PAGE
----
The sad fate of the Columbia crew

The sad fate of the Columbia crew

The sad fate of the Columbia crew

Bad Astronomy
The entire universe in blog form
Dec. 30 2008 3:26 PM

The sad fate of the Columbia crew

On February 1, 2003, the Space Shuttle Columbia re-entered Earth's atmosphere after an otherwise routine mission. When the Shuttle launched a few days earlier, a half-kilo piece of insulating foam on the external fuel tank had broken off during launch and slammed into the port wing at 900 kilometers per hour. No damage was seen on video taken from the ground, and NASA assumed nothing had happened.

However, what they couldn't see was that the piece of foam had punched a hole in the wing itself. When Columbia entered the atmosphere, gas at plasma temperatures entered the hole, ate through the support structure, and the wing essentially broke apart. The Shuttle destabilized and was lost, along with her crew.

Phil Plait Phil Plait

Phil Plait writes Slate’s Bad Astronomy blog and is an astronomer, public speaker, science evangelizer, and author of Death From the Skies!  

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Series of video frames showing debris falling off Columbia.

The key events have been released by NASA before, but a new report has just been released talking specifically about the loss of the crew themselves. [Note: I couldn't find anything on the NASA site, so that link goes to WFTV in Orlando that has the report, plus video taken onboard Columbia moments before the Shuttle was lost.]

The executive summary gives five main fatal circumstances for the Columbia crew:


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1) Depressurization of the crew module at or shortly after orbiter breakup.

The crew's suits were not configured for vacuum at the time of the disaster -- meaning they were not airtight. Had they been buttoned up, they would not have survived this anyway, but in the future, with more protection in place, a crew might live through such an event.

2) Exposure of unconscious or deceased crew members to a dynamic rotating load environment with a lack of upper body restraint and nonconformal helmets.

The crew cabin split off from the Orbiter and started to spin. The crew were strapped to their seats, but only with what is essentially a lap belt. Their torsos were whipped around, causing lethal trauma.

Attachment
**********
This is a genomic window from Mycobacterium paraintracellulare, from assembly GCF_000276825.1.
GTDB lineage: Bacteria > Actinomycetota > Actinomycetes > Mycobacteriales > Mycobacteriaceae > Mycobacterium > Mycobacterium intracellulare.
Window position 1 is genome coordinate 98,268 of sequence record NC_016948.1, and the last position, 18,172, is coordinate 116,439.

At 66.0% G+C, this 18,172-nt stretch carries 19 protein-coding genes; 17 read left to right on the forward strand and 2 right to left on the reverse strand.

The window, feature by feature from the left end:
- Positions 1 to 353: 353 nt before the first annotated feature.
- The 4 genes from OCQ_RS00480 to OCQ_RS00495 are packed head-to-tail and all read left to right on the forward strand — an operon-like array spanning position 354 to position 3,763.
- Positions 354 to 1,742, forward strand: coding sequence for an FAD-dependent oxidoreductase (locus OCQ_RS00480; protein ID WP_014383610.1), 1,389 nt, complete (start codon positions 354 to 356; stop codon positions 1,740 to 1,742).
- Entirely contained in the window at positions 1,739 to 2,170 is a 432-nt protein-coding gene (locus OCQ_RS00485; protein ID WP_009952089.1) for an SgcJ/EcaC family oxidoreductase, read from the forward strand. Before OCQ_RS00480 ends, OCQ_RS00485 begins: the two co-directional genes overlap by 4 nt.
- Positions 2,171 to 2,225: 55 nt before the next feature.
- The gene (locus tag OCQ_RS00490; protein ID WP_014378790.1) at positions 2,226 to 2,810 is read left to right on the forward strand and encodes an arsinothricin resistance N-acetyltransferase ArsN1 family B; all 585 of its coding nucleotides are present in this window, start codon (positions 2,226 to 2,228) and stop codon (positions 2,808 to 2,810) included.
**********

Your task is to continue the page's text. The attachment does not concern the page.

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3) Separation of the crew from the crew module and the seat with associated forces, material interactions, and thermal consequences.

Basically, the crew module broke apart at 200,000 feet and was still moving at hypersonic velocities. Had the crew still been alive when this happened, this event alone would have killed them. Rapid deceleration, seat restraint injuries, pressure, and heat would have all been lethal.

4) Exposure to near vacuum, aerodynamic accelerations, and cold temperatures.

When the Shuttle broke up, it was so high that even the pressure suits worn by the astronauts would not have protected them from that environment.

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5) Ground impact. This is self-evident.


So, what to do? In some cases, there are things NASA can do to prevent these five issues in the future. Better suits and more rigid protocols for them, automatic systems that detect an impending disaster and deploy safeguards (parachutes, for example), better dynamic control of the components to prevent them from lethal motion on descent: all of these may save the lives of astronauts in the future.

Of course, preventing the entire event from happening in the first place is the best remedy. Better foam application on the external tank would only have prevented this particular disaster. There are many, many other things that can spell doom for a machine that is by design meant to travel at high velocities in both air and a vacuum.

But better component design and a more thorough process during that design may prevent future astronauts from going through what those seven people did on that winter day in 2003. In many ways, a simple rocket-to-orbit is safer, since it's simpler to design and the aerodynamic loads on the returning capsule are simpler to engineer for; that's why Apollo used it, and that's why Constellation will as well.

As hard as it was to read the parts of the report I did, it must have been incredibly difficult for the NASA investigation team to write it and release. I'm glad they did, and I hope that NASA, and all spaceflight teams across the world, can learn from what happened. Space flight will go on, and there will be more accidents, more deaths. We owe it to the Columbia crew, and to those future explorers, to do the utmost best we can to ensure their safety while still learning how to make us a space-faring species.